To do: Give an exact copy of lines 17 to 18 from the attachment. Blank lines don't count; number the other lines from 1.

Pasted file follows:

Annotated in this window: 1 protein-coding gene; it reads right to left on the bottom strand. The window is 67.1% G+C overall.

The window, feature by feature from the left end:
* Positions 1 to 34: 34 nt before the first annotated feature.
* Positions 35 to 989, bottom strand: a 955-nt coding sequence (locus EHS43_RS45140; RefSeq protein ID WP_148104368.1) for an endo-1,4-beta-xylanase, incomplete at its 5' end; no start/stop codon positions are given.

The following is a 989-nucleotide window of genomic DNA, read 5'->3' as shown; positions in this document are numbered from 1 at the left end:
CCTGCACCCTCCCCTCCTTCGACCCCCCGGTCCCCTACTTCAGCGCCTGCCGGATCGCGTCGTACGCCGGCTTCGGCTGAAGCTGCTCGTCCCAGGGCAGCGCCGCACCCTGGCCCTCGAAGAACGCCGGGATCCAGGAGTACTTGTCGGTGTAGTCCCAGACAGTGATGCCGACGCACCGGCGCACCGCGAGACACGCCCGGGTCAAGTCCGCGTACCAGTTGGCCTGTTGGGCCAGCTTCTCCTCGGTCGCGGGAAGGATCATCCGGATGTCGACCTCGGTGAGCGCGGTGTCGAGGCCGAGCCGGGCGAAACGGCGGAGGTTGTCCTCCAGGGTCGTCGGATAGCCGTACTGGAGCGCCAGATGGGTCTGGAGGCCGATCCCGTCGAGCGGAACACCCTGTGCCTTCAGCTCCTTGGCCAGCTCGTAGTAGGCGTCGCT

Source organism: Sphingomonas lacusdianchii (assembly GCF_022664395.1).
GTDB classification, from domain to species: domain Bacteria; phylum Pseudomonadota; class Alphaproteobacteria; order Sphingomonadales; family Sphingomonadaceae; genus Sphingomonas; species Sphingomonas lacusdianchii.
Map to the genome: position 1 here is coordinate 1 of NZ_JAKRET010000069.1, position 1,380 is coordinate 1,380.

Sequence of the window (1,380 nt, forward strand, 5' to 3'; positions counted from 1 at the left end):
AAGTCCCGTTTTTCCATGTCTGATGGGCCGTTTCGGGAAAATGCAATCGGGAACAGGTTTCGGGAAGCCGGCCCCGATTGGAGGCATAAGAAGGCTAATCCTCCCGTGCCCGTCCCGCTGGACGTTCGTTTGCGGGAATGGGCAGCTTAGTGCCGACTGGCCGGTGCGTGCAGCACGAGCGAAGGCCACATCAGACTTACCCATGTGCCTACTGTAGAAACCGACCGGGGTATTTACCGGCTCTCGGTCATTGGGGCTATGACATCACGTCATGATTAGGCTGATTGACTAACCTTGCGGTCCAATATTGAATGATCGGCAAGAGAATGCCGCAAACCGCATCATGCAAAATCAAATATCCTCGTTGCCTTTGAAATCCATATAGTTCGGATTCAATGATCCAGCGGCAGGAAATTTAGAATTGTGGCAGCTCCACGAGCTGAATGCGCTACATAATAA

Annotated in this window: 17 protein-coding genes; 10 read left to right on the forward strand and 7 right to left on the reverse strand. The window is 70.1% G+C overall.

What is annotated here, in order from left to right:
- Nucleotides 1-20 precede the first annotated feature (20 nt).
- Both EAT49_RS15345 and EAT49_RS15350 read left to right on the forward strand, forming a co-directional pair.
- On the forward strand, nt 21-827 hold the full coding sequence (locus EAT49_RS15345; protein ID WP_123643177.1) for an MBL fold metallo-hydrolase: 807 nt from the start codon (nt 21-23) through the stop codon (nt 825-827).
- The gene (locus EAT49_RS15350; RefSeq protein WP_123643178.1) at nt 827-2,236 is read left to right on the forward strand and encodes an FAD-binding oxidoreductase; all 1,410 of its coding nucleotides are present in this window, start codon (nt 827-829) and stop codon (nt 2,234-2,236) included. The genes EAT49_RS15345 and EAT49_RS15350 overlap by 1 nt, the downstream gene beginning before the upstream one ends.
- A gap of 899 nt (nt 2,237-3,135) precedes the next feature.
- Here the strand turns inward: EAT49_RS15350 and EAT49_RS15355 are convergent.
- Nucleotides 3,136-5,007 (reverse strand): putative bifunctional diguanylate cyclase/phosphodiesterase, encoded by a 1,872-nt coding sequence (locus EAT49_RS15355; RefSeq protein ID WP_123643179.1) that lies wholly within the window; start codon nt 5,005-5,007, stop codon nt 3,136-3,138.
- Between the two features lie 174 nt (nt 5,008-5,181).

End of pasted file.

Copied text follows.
- The gene (locus EAT49_RS15350; RefSeq protein WP_123643178.1) at nt 827-2,236 is read left to right on the forward strand and encodes an FAD-binding oxidoreductase; all 1,410 of its coding nucleotides are present in this window, start codon (nt 827-829) and stop codon (nt 2,234-2,236) included. The genes EAT49_RS15345 and EAT49_RS15350 overlap by 1 nt, the downstream gene beginning before the upstream one ends.
- A gap of 899 nt (nt 2,237-3,135) precedes the next feature.